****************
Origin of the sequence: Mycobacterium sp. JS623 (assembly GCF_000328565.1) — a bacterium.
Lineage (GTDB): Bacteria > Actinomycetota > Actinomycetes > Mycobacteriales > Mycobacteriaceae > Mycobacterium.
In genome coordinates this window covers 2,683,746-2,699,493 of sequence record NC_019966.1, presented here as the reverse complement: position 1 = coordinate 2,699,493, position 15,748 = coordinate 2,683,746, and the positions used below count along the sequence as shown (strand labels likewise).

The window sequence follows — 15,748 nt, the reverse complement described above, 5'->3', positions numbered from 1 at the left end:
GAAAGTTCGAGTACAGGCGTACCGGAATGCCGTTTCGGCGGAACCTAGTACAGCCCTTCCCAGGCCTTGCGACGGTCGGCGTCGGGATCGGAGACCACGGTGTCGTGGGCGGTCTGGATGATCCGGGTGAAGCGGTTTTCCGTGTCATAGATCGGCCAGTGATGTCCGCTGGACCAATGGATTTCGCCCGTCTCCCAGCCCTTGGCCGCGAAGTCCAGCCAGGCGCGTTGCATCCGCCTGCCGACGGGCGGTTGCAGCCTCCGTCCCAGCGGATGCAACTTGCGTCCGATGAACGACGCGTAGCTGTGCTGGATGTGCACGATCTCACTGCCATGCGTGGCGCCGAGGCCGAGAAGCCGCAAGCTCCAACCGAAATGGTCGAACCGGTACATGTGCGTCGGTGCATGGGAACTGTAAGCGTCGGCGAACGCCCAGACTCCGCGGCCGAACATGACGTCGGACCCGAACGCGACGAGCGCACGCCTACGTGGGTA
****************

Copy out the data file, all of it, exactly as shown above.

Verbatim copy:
Origin of the sequence: Mycobacterium sp. JS623 (assembly GCF_000328565.1) — a bacterium.
Lineage (GTDB): Bacteria > Actinomycetota > Actinomycetes > Mycobacteriales > Mycobacteriaceae > Mycobacterium.
In genome coordinates this window covers 2,683,746-2,699,493 of sequence record NC_019966.1, presented here as the reverse complement: position 1 = coordinate 2,699,493, position 15,748 = coordinate 2,683,746, and the positions used below count along the sequence as shown (strand labels likewise).

The window sequence follows — 15,748 nt, the reverse complement described above, 5'->3', positions numbered from 1 at the left end:
GAAAGTTCGAGTACAGGCGTACCGGAATGCCGTTTCGGCGGAACCTAGTACAGCCCTTCCCAGGCCTTGCGACGGTCGGCGTCGGGATCGGAGACCACGGTGTCGTGGGCGGTCTGGATGATCCGGGTGAAGCGGTTTTCCGTGTCATAGATCGGCCAGTGATGTCCGCTGGACCAATGGATTTCGCCCGTCTCCCAGCCCTTGGCCGCGAAGTCCAGCCAGGCGCGTTGCATCCGCCTGCCGACGGGCGGTTGCAGCCTCCGTCCCAGCGGATGCAACTTGCGTCCGATGAACGACGCGTAGCTGTGCTGGATGTGCACGATCTCACTGCCATGCGTGGCGCCGAGGCCGAGAAGCCGCAAGCTCCAACCGAAATGGTCGAACCGGTACATGTGCGTCGGTGCATGGGAACTGTAAGCGTCGGCGAACGCCCAGACTCCGCGGCCGAACATGACGTCGGACCCGAACGCGACGAGCGCACGCCTACGTGGGTA